IT feels more than a little strange to go from a country where new newspapers continue to enter the market to one where they are becoming the dinosaurs of the media world. Walk into a relative's home in Atlanta, and you discover that they don't take newspapers any more on weekdays. Ditto another relative in Maryland. Walk into a friend's home in New York and you find that they have stopped taking them altogether. Go around a graduate studies class in Philadelphia and ask how many read newspapers, and two out of 15 hands go up. True, the rest read headlines on the Net, but that still makes the bundle of paper at the doorstep a thing of the past. And a friend reports from the Columbia School of Journalism that in her class the number of grad students who said they read newspapers of the paper variety were zero. Even though they were available for free in the school. Imagine, she says hysterically, journalism students!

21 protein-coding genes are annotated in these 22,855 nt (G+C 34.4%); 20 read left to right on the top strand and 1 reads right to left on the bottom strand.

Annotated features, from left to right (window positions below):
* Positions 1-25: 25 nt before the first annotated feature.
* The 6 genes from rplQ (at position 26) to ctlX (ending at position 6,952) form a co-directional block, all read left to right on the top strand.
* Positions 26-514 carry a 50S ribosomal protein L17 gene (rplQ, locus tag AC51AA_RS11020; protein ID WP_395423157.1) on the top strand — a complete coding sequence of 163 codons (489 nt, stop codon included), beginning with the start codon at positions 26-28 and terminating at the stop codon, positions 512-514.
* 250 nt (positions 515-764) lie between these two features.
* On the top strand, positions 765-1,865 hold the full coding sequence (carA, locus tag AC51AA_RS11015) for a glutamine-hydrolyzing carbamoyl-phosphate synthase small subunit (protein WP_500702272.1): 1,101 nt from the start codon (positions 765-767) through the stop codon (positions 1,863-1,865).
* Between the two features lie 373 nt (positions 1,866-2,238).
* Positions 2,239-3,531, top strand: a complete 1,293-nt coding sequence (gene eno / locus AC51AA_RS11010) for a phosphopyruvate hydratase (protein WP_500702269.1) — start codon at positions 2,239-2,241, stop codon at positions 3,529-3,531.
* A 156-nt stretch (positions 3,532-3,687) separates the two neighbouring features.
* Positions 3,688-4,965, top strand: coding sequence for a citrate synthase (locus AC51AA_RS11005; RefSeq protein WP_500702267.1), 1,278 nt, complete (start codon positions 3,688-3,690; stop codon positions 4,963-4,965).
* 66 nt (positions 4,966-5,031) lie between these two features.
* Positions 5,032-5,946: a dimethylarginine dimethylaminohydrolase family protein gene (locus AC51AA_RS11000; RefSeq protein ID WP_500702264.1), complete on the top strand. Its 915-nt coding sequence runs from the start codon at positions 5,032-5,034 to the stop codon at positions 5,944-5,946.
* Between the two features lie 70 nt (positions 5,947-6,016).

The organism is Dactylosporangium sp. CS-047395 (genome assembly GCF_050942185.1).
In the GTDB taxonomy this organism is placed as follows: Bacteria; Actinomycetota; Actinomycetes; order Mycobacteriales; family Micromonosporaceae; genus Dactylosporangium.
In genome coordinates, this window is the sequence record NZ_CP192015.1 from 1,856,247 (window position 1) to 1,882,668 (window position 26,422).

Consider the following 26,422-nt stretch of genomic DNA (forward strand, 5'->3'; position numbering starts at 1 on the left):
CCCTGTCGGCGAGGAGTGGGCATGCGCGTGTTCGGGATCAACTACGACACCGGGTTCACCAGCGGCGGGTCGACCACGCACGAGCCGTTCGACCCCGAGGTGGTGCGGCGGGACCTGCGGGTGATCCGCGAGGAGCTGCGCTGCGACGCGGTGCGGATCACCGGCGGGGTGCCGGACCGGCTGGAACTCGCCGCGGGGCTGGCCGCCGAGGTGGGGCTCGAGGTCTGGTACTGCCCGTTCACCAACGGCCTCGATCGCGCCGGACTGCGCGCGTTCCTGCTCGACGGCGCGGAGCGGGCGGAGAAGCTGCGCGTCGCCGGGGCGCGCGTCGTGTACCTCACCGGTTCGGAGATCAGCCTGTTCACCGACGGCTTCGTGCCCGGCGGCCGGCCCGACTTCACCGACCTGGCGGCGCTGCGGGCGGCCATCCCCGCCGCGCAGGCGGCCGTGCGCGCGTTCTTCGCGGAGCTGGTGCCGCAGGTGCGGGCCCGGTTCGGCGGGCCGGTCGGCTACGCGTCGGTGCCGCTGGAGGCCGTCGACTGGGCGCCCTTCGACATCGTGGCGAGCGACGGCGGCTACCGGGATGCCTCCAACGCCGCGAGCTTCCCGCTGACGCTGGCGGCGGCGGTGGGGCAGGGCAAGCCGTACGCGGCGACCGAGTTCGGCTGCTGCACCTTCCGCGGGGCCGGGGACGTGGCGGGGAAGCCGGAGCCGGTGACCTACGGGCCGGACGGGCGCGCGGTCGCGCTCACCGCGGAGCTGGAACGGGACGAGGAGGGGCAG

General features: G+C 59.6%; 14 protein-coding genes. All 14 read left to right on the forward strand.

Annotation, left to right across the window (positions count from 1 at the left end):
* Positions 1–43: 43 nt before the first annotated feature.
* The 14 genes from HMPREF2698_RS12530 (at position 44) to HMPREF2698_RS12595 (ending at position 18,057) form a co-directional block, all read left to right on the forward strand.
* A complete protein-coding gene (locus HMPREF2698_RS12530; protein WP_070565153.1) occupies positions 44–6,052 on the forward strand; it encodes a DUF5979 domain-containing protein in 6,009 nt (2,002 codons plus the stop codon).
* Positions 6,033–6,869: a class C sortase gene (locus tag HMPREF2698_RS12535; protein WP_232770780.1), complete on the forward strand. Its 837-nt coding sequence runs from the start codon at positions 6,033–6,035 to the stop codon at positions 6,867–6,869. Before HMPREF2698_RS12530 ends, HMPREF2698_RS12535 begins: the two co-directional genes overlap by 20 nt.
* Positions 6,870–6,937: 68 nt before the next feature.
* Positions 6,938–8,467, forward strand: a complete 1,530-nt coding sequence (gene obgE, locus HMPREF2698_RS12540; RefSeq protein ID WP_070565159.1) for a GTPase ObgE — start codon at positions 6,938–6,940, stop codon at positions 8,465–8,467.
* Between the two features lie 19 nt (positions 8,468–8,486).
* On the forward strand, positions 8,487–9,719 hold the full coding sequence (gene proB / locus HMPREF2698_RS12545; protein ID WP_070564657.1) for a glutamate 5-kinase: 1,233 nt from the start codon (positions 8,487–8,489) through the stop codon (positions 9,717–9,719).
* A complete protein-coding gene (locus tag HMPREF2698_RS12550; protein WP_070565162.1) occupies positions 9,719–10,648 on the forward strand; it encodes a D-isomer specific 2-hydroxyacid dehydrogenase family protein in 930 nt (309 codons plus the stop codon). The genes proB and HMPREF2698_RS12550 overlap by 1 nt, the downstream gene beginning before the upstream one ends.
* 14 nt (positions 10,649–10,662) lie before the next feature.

Changed circumstances

Which, of course, is doing something to newspaper establishments. At the Philadelphia Inquirer, which has had an illustrious past, a journalist waves at a long row of framed certificates on the wall and says "those are all the Pulitzers we don't win any more." The most recent one dates back to 1997. Last year the paper got new local owners, this year in January it sacked 71 people. Walk around its huge newsroom and you can spot the empty bays where journalists sat till a few weeks ago. Andy Maykuth, the journalist showing me around, was travelling to Afghanistan every year to report from there until a couple of years ago. He can still go to Afghanistan — if he can find a Philadelphia angle to the story.